Made up of 6 separate baseball and softball fields, the Heckscher Ballfields are located at 63rd Street in Central Park, just west of the Carousel. Nothing could make you feel more like a native New Yorker than a game or 2 on these hallowed grounds, and anyone can play provided they purchase a permit and book an $8 session.
It is also popular with younger visitors and their coaches, as leagues with children 17 and under are allowed to play for free.
As the oldest and largest playground in the park, the Heckscher Playground offers almost 2 whole acres of slides, swings, and seesaws, as well as a water fixture and giant rocks for climbing.
Running from 61st to 63rd Street, the park has been added to over the years to offer separate areas for younger and older children as well as plenty of shaded spaces and synthetic turf and safety surfacing.
The playground is open daily from 7.30 a.m. until dusk.
The Lasker Ice Rink is just one of 2 iconic ice rinks that can be found in Central Park during the winter. Visitors can enjoy ice skating, adult and youth hockey games and lessons, skate rentals and lockers. It is also possible to have group skating lessons, and even children parties held here.
The ice rink is open from late October to mid-March, weather permitting. Opening hours can vary so it is best to check their website.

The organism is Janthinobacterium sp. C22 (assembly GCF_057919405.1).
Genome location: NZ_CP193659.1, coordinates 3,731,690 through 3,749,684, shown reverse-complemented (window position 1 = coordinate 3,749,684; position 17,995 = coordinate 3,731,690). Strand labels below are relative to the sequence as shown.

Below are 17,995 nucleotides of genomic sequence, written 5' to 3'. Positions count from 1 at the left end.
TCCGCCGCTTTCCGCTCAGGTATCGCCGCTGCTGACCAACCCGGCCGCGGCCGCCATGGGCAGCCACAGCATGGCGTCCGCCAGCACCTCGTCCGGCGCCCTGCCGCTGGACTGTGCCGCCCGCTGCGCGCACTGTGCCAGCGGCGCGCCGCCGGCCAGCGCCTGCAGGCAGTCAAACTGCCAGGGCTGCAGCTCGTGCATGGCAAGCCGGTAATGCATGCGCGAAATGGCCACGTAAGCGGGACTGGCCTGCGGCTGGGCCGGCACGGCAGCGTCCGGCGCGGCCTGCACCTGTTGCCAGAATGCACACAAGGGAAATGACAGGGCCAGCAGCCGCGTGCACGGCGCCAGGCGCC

When it is not busy being a world-famous ice skating rink, the Lasker area is simply a great sized pool for swimming in the city. Overlooking the Harlem Meer, swimming in the pool on hot summer days is a popular New York pastime, and the pool can even be hired for private parties and events.
The pool is open daily from the end of June to Labor Day between 11:00 a.m. and 3:00 p.m. and again between 4:00 p.m. and 7:00 p.m.
Lying just north of the Great Lawn, the North Meadow can be found at 97th Street and offers 23-acres of sports fields. 12 pitch-perfect fields are ready to be used for soccer, touch football, baseball, and football, and the Meadow offers a year-round program of sporting tuition and events which visitors of all ages can partake in.